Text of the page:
Russia threatens to stop cross-border UN humanitarian aid to Syria
Russia on Wednesday threatened to stop United Nations humanitarian aid being delivered across the Turkish border into Syria, The New Arab’s Arabic language service Al-Araby Al-Jadeed reported.
Moscow made the threat during the 18th round of the Astana peace process talks on Syria, as it accused the West of not fulfilling promises to ease sanctions on the Assad regime in Damascus or implement reconstruction projects.
The Bab Al-Hawa crossing in southern Turkey has been the only point of entry for United Nations aid into rebel-held areas of northwestern Syria for the past two years.
"The West has not implemented all the commitments it promised a year ago regarding the implementation of reconstruction projects, so we will likely look at cancelling the cross-border aid system," Russian presidential envoy to Syria Alexander Lavrentiev said, according to Russian government media outlet Sputnik.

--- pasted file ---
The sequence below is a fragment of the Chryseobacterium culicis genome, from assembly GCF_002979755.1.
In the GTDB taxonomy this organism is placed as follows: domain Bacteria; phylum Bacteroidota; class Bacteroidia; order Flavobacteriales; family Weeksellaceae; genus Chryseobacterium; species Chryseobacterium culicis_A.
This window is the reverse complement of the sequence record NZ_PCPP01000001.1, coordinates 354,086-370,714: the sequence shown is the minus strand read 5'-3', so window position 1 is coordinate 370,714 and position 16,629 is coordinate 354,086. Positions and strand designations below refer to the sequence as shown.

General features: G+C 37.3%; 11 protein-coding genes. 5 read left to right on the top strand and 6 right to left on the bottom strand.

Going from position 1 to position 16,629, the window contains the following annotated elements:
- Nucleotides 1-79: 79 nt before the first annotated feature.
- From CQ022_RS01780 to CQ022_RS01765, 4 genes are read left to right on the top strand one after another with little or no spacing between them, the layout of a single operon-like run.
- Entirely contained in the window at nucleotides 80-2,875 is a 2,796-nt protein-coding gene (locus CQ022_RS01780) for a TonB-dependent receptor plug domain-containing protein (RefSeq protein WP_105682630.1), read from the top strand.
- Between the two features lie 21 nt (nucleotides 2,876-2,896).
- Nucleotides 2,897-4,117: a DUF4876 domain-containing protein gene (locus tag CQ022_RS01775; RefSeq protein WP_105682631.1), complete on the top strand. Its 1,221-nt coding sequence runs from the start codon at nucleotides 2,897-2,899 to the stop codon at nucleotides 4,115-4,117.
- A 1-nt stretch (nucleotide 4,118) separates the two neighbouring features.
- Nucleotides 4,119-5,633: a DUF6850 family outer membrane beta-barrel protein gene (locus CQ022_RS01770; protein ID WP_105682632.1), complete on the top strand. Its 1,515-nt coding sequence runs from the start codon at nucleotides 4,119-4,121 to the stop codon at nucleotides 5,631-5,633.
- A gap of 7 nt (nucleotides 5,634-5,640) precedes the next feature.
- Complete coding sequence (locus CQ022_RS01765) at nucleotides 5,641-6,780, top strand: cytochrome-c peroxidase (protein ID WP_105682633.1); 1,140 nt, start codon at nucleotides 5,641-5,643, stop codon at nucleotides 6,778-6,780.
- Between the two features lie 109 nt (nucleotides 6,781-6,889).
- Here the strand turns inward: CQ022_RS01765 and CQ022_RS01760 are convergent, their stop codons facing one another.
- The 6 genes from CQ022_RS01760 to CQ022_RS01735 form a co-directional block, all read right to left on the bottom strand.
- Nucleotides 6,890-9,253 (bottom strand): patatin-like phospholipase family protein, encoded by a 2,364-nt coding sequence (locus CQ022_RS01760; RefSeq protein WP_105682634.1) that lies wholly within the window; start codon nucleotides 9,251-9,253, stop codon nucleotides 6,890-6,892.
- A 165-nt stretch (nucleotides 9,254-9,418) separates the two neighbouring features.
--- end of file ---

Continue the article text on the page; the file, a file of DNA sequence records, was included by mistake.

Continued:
“We have not yet seen that the West is in the process of easing its sanctions… most people think that it is time for all the aid provided by the international community to be delivered in a legitimate way through Damascus,” Lavrentiev added.
Political analyst Darwish Khalifa told Al-Araby Al-Jadeed that Russia’s threats were “mainly directed at Turkey, especially after it announced a military operation against [Kurdish-held] areas of northern Syria”.
“The Russian demand carries a clear blackmail of Turkey to increase pressure on it and to blame it for the deterioration of the economic situation in northern Syria, as it is the controlling guarantor in that region," Khalifa added.
The UN Security Council is scheduled to vote on a decision to extend the transfer of humanitarian aid across the border on 10 July - a decision NGO's say will have direct consequences on the lives of over 4 million people in Syria.
Earlier this week, 32 NGOs called for the council to extend the cross-border aid mechanism for 12 months, labelling it a "humanitarian and economic lifeline" for Syrian families struggling after over a decade of conflict.
The Astana Syria peace talks' 18th round began on Wednesday in the capital Nursultan.
The talks - aimed at “de-escalation” between the Syrian regime and opposition - have been held in Nursultan since January 2017.